And amongst that data is a 'Report to the Shareholders' of 'William Doxford and Sons, Limited', respecting a meeting of Ordinary Shareholders held on March 11, 1907. Images of Doxford family members prominent in the history of the shipbuilding company can be seen here, in a page from a 1922 promotional booklet published by the company. The tiny white area in the middle at the bottom is a cog wheel & when it is rotated the pistons go up and down! After WW1, orders for new ships dried up, & Doxfords closed down from September 1924 to April 1927. I read that in 1946, the company took over the Palmer's Hill, Sunderland, engine works of John Dickinson & Sons Ltd. It would be good to be able to read the inquiry's actual report. Per 1 (data), 2 (page in Spanish, Principality 80% down), 3 (data), 4 (1885 ref. Believed to have been lost at Cape Horn, where wreckage, identified as being from Principality, was later found. Miramar states last spoken to at 23.30S/22.05W on May 13, 1905. Per 1 (9th item Thomas), 2 (Miramar, link, you now must be registered to access). Y., May 1, 1906, Kate Thomas/Blanefield, but image at bottom left), 8 (Miramar, link, you now must be registered to access). There is some confusion as to how many died - most WWW sites state that 36 Blanefield lives were lost but read the text re Blanefield, & the bottom image at left there, which indicates that it may have been five only. 1889, name spelled Marmari), 2 [Shaw Savill, Mamari (1) 85% down], 3 (20 Nov. Houston & Company, but maybe more accurately 'British & South American Steam Navigation Company', a line which specialised in refrigerated ships, & renamed Hesione. 23, 1915, Hesione was hit by a torpedo & captured by U-41, Kapitnleutnant Claus Hansen in command, while 86 miles SE of Fastnet (SW Ireland) & en route from Liverpool to Buenos Aires, Argentina, with a general cargo. Likely used to carry iron ore from Spanish mines to English ports. 1911, the vessel was en route from 'Porman' (per an e Bay listing. coast of Spain) to Maryport, Cumberland, with a cargo of iron ore. 26, 1911, the vessel ran aground on Hats Ledge, Crow Sound, Isles of Scilly, & became a total wreck. Per 1 (greatest repair story), 2 (Wikipedia, Fazilka), 3 (British India, Fazilka), 4 (Miramar, link, you now must be registered to access). Accommodation for 12 passengers in 1st Class & 1,650 Deck Class. Per 1 (data, image), 2 (launch, ex 'The Engineer', of Apl. 7, 1901 article in 'The Republican' of Estherville, Iowa, (at left) that 'Wreckage and signs of habitation was discovered on Bikar in 1901, suggesting that the ship had come to grief there, and that the survivors had pushed off in lifeboats shortly before the discovery. Most of the above is consistent, or so it seems to the webmaster - i.e. The vessel was at Sharpness Docks, Bristol, in Feb. In 1911, the vessel was sold to Cogneti Schiaffino, of Genoa, Italy, & renamed Solideo. 3, 1917 it was torpedoed without warning & sunk in North Atlantic, 150 miles west of Fastnet, (SW tip of Ireland) with the loss of 52 lives, including the Master. Porter was soon re-floated, by 'Donnelly Wreckage & Salvage Company', while Turret Age suffered negligible damage. 25, 1900, the vessel, approaching the Quarken Channel, stranded on the Sor Gadden Reef, 1 1/2 miles ESE of the Holmogadd Light (near Umea, Sweden). The ship proceeded to pass through the Rebecca Channel (E. Captain Brady became incapacitated due to fever & William Tate (first officer & brother of Arthur) assumed command. 3, 1902, Firth of Forth stranded at full speed 2 1/2 miles NW of Lavina Bank (W. Coal was discharged to lighten the vessel & with the assistance of two tugs, she was pulled off to then proceed to Newport News, Virginia, where she re-coaled. Pumping was therefore stopped (no power), water continued to flood in & at 7 a.m. G., the managers) of Emden, Germany, & renamed Caroline Hemsoth. In 1921, the vessel was sold to 'Alfred Calvert Ltd.' & registered at Poole. It was sold again, in 1926, to "Holland" Sciffahrts G.m.b. And sold again, to 'Zerssen & Co.', of Rendsburg, Germany, in 1930.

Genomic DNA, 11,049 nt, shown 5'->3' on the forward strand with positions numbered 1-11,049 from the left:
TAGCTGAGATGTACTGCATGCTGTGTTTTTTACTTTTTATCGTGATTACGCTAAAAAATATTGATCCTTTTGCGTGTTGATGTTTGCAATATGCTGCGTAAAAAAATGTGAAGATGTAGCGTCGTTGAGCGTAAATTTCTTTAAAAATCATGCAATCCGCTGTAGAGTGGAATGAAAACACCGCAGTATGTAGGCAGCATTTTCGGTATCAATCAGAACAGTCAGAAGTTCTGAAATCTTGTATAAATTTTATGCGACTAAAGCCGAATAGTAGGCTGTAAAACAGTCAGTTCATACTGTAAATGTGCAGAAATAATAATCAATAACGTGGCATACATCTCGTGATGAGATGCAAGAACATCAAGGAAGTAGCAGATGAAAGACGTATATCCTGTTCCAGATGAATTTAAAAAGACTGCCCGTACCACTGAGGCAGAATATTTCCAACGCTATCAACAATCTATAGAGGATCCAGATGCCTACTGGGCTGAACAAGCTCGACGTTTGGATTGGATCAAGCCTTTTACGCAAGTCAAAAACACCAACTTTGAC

The Doxford East Yard was located on the North Sands at Palmer's Hill Quay, about where the Glass Centre is now, as was the William Pile yard through 1873. At that date there were five directors, & every one of them was a Doxford! Also as directors were, Robert Pile Doxford, Charles David Doxford, Albert Ernest Doxford & Robert Doxford. The webmaster has spent a large portion of his life creating such documents for public companies in both Canada & the U. The texts must now, & probably then also, be absolutely perfect but, truth be known, the 1906 notice texts are virtually identical to what would be said today, over 100 years later. Development work, suspended for the duration of WW1, resumed in 1919. Doxford of course used it in vessels they themselves constructed, but over a dozen other firms were licensed to also build it. But the name of Robert Pile Doxford on that patent, filed in 1920 & described above. to Vladivostok, Russia, with a general cargo, the vessel was wrecked off Taku Bar, or Tientsin Bar, nr. Shares were sold in the fleet vessels to many parties it would seem, including, of course, Robert Thomas himself. 26, (or 25) 1907, Maelgwyn's ballast shifted, presumably in bad weather. Per 1 (data, New Guinea), 2 (text, 2 images of wreck & links), 3 ('pdf' - many references), 4 (Miramar, link, you now must be registered to access). Described as a collier but link 2 indicates that its voyages from U. In 2 days, the vessel slipped off the rocks & sank. In 1895, the vessel sailed from Astoria, Oregon, to Queenstown, Ireland, in 96 days. Hilliard, an apprentice, was granted the prestigious Sea Gallantry Medal for an incident on Nov. On May 4, 1905, the vessel left Junin, Chile, for Rotterdam with 2,600 tons of nitrate of soda. of Liverpool (or maybe, at the time, of Criccieth, in Wales). The vessel was possibly sold, in 1911, to French owners, per a long expired e Bay item, 'F. Some 1886/7 documents may exist at University of Exeter (Henry Parry Collection). Per 1 (history data), 2 (data, Kate Thomas), 3 (extensive data, India & Kate Thomas), 4 & 5 (both images), 6 (1885 ref. (Edward) Jones, shipbuilder, of Owned by 'Kate Thomas Sailing Ship Company', of Liverpool & there registered. Traded between British (mainly Cardiff) & Continental ports & South America with general cargo. 83.8 metres long, perpendicular to perpendicular, speed of ? Built for 'La Compaa Bilbana de Navegain', of Bilbao, Spain, which company named its vessels for months of the year. Piaggio of Genoa) (Ilva is the Latin word for Elba). While en route from Genoa to Barry Roads, Ilva was sunk by submarine UC-69, Oberleutnant zur See Erwin Waner in command, 5 miles from 'Isla Colleira', Spain, (Atlantic coast) on May 4, 1917. Any help you could provide to clarify the above data would be surely welcomed! Porter proceeded to shore but sank within 5 minutes in 45 plus maybe 60 feet of water. of Gibraltar, water was reported to be entering the vessel's auxiliary bunker (No. The pumps were started & the vessel was headed towards land. Per A (e-Bay image, Oracabessa), 1 (Norway-Heritage), 2 (Furness Withy, Carlisle City), 3 (Elders & Fyffes, Oracabessa), 4 (Miramar, link, you now must be registered to access).